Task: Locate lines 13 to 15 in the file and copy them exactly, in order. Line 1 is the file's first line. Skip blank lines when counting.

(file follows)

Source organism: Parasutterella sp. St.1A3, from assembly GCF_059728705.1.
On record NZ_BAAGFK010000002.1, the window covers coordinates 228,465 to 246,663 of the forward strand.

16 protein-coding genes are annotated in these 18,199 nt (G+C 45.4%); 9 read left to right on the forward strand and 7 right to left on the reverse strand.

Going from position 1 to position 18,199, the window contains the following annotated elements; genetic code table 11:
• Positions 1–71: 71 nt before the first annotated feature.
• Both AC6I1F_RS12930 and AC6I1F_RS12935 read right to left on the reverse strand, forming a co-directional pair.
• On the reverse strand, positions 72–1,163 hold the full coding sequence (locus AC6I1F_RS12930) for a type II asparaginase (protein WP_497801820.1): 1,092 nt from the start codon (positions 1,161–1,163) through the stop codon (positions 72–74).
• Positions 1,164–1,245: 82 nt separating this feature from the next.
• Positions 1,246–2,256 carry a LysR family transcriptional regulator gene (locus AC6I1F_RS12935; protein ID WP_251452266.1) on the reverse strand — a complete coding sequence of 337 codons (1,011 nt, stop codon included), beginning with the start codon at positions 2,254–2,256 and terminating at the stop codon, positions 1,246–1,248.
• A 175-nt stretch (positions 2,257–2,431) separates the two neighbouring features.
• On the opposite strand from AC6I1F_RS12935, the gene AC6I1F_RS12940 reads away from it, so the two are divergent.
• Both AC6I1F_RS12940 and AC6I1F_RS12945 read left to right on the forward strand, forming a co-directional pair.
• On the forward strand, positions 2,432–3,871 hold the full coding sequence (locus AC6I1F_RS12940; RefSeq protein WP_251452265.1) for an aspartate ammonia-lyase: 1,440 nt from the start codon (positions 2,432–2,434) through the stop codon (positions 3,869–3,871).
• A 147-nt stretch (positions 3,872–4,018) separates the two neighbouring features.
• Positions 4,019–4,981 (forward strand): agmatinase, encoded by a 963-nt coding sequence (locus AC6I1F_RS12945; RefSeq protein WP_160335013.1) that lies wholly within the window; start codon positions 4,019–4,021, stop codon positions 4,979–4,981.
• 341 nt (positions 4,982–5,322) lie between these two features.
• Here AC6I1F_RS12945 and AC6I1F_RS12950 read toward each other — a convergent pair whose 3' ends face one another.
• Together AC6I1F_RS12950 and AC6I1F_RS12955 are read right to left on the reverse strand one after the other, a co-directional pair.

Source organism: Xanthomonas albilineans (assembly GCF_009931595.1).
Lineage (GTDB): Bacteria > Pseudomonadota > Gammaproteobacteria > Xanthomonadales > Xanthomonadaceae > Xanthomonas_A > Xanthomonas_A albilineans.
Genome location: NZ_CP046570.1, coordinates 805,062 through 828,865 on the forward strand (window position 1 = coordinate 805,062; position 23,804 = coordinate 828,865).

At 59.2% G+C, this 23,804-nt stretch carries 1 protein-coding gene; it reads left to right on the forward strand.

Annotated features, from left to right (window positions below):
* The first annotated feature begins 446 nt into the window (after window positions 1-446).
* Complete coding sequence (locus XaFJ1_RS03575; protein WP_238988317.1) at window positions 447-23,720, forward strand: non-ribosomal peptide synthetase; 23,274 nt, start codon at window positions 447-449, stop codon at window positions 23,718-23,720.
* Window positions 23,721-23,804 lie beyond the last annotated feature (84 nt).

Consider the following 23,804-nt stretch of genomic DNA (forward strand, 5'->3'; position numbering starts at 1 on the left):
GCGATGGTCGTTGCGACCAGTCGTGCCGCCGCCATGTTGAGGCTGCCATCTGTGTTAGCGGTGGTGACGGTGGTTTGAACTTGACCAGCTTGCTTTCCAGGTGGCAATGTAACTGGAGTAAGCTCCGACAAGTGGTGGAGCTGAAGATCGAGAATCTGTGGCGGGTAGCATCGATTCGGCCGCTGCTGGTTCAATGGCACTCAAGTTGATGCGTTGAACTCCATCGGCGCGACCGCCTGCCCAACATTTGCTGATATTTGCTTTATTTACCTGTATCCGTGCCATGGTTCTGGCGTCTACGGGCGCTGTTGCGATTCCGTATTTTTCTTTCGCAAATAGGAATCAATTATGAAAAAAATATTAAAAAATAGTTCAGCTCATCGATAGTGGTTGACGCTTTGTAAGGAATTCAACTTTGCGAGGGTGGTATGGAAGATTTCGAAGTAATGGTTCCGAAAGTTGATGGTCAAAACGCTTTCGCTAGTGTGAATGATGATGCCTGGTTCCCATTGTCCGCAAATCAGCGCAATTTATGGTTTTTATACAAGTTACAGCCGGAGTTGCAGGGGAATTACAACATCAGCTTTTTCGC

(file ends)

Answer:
• On the forward strand, positions 2,432–3,871 hold the full coding sequence (locus AC6I1F_RS12940; RefSeq protein WP_251452265.1) for an aspartate ammonia-lyase: 1,440 nt from the start codon (positions 2,432–2,434) through the stop codon (positions 3,869–3,871).
• A 147-nt stretch (positions 3,872–4,018) separates the two neighbouring features.
• Positions 4,019–4,981 (forward strand): agmatinase, encoded by a 963-nt coding sequence (locus AC6I1F_RS12945; RefSeq protein WP_160335013.1) that lies wholly within the window; start codon positions 4,019–4,021, stop codon positions 4,979–4,981.